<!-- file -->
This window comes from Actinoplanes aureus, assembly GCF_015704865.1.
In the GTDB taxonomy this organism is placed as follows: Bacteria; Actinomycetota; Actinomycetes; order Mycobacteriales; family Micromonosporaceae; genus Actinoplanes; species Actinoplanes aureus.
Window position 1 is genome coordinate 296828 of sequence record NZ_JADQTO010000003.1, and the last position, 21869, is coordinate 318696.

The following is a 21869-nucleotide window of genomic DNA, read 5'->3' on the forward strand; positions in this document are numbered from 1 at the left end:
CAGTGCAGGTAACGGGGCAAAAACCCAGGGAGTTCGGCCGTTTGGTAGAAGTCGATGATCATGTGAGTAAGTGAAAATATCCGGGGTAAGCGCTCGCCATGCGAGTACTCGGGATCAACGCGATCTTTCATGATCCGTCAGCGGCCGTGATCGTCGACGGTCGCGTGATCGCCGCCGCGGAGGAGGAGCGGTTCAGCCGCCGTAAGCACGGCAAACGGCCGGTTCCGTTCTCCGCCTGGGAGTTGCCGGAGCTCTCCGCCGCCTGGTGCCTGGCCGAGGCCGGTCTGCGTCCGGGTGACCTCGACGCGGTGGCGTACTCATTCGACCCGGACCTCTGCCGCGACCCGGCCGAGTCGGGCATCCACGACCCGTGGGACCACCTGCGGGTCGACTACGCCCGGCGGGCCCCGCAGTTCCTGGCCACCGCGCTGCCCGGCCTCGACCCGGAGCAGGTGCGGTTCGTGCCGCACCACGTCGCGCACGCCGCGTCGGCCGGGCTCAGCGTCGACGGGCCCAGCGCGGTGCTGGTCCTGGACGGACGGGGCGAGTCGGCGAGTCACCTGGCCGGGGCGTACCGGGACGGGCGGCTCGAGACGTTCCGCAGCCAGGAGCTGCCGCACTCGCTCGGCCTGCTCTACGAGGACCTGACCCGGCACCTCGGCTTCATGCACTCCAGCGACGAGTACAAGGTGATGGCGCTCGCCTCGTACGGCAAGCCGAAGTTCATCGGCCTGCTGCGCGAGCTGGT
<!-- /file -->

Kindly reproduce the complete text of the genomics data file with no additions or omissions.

This window comes from Actinoplanes aureus, assembly GCF_015704865.1.
In the GTDB taxonomy this organism is placed as follows: Bacteria; Actinomycetota; Actinomycetes; order Mycobacteriales; family Micromonosporaceae; genus Actinoplanes; species Actinoplanes aureus.
Window position 1 is genome coordinate 296828 of sequence record NZ_JADQTO010000003.1, and the last position, 21869, is coordinate 318696.

The following is a 21869-nucleotide window of genomic DNA, read 5'->3' on the forward strand; positions in this document are numbered from 1 at the left end:
CAGTGCAGGTAACGGGGCAAAAACCCAGGGAGTTCGGCCGTTTGGTAGAAGTCGATGATCATGTGAGTAAGTGAAAATATCCGGGGTAAGCGCTCGCCATGCGAGTACTCGGGATCAACGCGATCTTTCATGATCCGTCAGCGGCCGTGATCGTCGACGGTCGCGTGATCGCCGCCGCGGAGGAGGAGCGGTTCAGCCGCCGTAAGCACGGCAAACGGCCGGTTCCGTTCTCCGCCTGGGAGTTGCCGGAGCTCTCCGCCGCCTGGTGCCTGGCCGAGGCCGGTCTGCGTCCGGGTGACCTCGACGCGGTGGCGTACTCATTCGACCCGGACCTCTGCCGCGACCCGGCCGAGTCGGGCATCCACGACCCGTGGGACCACCTGCGGGTCGACTACGCCCGGCGGGCCCCGCAGTTCCTGGCCACCGCGCTGCCCGGCCTCGACCCGGAGCAGGTGCGGTTCGTGCCGCACCACGTCGCGCACGCCGCGTCGGCCGGGCTCAGCGTCGACGGGCCCAGCGCGGTGCTGGTCCTGGACGGACGGGGCGAGTCGGCGAGTCACCTGGCCGGGGCGTACCGGGACGGGCGGCTCGAGACGTTCCGCAGCCAGGAGCTGCCGCACTCGCTCGGCCTGCTCTACGAGGACCTGACCCGGCACCTCGGCTTCATGCACTCCAGCGACGAGTACAAGGTGATGGCGCTCGCCTCGTACGGCAAGCCGAAGTTCATCGGCCTGCTGCGCGAGCTGGT